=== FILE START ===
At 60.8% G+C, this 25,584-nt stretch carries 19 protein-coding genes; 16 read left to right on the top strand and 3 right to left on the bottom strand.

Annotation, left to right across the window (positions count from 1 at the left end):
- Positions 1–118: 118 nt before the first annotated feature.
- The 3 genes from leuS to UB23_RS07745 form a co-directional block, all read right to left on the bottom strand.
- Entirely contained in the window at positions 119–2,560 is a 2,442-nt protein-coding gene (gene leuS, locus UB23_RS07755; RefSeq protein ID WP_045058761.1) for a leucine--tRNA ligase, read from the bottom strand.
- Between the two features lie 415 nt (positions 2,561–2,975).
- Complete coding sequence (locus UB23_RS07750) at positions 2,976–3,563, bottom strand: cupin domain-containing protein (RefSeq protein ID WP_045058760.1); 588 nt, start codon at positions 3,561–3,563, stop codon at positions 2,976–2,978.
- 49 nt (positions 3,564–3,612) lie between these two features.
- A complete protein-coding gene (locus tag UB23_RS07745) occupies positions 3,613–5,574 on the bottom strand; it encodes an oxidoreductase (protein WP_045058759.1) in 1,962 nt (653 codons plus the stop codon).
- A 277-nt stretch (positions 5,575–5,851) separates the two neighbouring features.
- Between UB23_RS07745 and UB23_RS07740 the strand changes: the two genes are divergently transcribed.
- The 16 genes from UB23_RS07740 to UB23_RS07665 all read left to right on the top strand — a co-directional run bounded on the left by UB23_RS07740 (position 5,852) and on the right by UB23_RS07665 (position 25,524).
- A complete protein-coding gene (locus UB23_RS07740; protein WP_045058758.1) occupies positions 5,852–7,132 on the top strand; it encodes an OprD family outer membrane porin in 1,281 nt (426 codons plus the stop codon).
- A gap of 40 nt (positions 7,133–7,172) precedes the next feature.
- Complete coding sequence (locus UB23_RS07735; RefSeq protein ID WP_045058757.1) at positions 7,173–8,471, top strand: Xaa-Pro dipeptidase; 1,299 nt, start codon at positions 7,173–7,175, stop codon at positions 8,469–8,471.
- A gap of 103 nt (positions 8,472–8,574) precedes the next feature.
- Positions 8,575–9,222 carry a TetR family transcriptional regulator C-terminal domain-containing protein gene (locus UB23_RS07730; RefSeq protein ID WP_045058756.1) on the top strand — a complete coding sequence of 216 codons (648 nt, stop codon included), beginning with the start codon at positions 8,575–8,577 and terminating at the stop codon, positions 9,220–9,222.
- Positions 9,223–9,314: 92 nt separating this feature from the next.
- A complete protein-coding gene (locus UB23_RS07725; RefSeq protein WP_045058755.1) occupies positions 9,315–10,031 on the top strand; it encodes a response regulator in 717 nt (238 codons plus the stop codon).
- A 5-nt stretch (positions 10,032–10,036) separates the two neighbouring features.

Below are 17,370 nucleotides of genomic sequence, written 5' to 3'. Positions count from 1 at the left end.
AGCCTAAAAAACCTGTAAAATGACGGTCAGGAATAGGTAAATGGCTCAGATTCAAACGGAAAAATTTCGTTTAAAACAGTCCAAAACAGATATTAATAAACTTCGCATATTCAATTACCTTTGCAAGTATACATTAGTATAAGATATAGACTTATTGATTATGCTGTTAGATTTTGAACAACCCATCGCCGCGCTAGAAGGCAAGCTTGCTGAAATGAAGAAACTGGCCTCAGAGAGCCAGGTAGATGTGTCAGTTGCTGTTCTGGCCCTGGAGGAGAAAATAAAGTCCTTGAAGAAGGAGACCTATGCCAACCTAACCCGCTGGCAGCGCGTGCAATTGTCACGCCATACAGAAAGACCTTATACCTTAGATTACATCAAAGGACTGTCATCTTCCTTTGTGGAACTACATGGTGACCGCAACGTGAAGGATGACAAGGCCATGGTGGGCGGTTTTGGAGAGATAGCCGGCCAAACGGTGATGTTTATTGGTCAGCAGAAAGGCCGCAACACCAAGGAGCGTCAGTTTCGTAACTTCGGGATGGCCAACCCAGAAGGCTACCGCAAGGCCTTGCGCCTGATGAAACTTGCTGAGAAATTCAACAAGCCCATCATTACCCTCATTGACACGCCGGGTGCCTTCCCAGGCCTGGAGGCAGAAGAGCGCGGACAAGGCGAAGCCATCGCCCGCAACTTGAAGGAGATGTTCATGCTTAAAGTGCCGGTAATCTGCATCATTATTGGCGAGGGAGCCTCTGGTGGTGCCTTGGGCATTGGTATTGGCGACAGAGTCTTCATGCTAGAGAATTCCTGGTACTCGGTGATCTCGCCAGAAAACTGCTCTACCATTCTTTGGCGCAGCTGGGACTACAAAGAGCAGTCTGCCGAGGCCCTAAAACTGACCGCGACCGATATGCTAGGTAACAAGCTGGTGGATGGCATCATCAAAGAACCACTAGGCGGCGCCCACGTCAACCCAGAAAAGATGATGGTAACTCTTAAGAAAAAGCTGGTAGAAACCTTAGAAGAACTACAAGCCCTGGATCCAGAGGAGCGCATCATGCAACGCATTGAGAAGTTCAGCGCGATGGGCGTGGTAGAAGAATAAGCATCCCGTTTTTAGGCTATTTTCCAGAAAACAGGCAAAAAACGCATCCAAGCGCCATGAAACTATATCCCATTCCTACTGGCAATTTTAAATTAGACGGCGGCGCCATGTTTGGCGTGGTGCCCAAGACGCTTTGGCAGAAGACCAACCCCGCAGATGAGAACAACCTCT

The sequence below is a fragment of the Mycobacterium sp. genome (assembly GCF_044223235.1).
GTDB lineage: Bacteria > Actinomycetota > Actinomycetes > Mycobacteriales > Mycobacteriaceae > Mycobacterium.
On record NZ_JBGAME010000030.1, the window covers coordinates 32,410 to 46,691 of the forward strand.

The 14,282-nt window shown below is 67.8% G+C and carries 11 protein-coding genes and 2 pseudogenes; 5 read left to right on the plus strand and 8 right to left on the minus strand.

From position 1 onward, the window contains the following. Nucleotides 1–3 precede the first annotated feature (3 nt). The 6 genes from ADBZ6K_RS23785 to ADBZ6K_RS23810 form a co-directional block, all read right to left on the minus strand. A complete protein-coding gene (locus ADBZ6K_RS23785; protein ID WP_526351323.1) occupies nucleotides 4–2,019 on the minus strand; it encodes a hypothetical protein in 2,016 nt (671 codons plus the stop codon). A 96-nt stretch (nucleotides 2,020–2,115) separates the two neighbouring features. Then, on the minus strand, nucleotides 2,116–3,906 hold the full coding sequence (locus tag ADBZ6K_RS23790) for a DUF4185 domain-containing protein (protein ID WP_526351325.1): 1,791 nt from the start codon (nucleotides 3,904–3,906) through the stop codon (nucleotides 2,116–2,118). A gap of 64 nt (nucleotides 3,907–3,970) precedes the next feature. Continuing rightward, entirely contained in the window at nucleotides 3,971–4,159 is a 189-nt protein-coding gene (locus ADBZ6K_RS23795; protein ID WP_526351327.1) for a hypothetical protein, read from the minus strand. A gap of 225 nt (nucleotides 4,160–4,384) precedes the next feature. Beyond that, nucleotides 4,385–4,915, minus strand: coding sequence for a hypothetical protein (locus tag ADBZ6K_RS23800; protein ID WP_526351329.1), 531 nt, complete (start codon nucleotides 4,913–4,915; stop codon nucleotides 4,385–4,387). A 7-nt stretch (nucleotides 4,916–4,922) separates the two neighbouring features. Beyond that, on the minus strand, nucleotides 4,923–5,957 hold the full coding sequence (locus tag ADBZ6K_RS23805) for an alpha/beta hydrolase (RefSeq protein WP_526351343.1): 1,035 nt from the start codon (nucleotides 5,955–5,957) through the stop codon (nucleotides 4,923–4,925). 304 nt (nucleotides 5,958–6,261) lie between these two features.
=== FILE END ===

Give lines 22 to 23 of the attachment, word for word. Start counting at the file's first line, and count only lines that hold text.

AGCCTAAAAAACCTGTAAAATGACGGTCAGGAATAGGTAAATGGCTCAGATTCAAACGGAAAAATTTCGTTTAAAACAGTCCAAAACAGATATTAATAAACTTCGCATATTCAATTACCTTTGCAAGTATACATTAGTATAAGATATAGACTTATTGATTATGCTGTTAGATTTTGAACAACCCATCGCCGCGCTAGAAGGCAAGCTTGCTGAAATGAAGAAACTGGCCTCAGAGAGCCAGGTAGATGTGTCAGTTGCTGTTCTGGCCCTGGAGGAGAAAATAAAGTCCTTGAAGAAGGAGACCTATGCCAACCTAACCCGCTGGCAGCGCGTGCAATTGTCACGCCATACAGAAAGACCTTATACCTTAGATTACATCAAAGGACTGTCATCTTCCTTTGTGGAACTACATGGTGACCGCAACGTGAAGGATGACAAGGCCATGGTGGGCGGTTTTGGAGAGATAGCCGGCCAAACGGTGATGTTTATTGGTCAGCAGAAAGGCCGCAACACCAAGGAGCGTCAGTTTCGTAACTTCGGGATGGCCAACCCAGAAGGCTACCGCAAGGCCTTGCGCCTGATGAAACTTGCTGAGAAATTCAACAAGCCCATCATTACCCTCATTGACACGCCGGGTGCCTTCCCAGGCCTGGAGGCAGAAGAGCGCGGACAAGGCGAAGCCATCGCCCGCAACTTGAAGGAGATGTTCATGCTTAAAGTGCCGGTAATCTGCATCATTATTGGCGAGGGAGCCTCTGGTGGTGCCTTGGGCATTGGTATTGGCGACAGAGTCTTCATGCTAGAGAATTCCTGGTACTCGGTGATCTCGCCAGAAAACTGCTCTACCATTCTTTGGCGCAGCTGGGACTACAAAGAGCAGTCTGCCGAGGCCCTAAAACTGACCGCGACCGATATGCTAGGTAACAAGCTGGTGGATGGCATCATCAAAGAACCACTAGGCGGCGCCCACGTCAACCCAGAAAAGATGATGGTAACTCTTAAGAAAAAGCTGGTAGAAACCTTAGAAGAACTACAAGCCCTGGATCCAGAGGAGCGCATCATGCAACGCATTGAGAAGTTCAGCGCGATGGGCGTGGTAGAAGAATAAGCATCCCGTTTTTAGGCTATTTTCCAGAAAACAGGCAAAAAACGCATCCAAGCGCCATGAAACTATATCCCATTCCTACTGGCAATTTTAAATTAGACGGCGGCGCCATGTTTGGCGTGGTGCCCAAGACGCTTTGGCAGAAGACCAACCCCGCAGATGAGAACAACCTCT

The sequence below is a fragment of the Mycobacterium sp. genome (assembly GCF_044223235.1).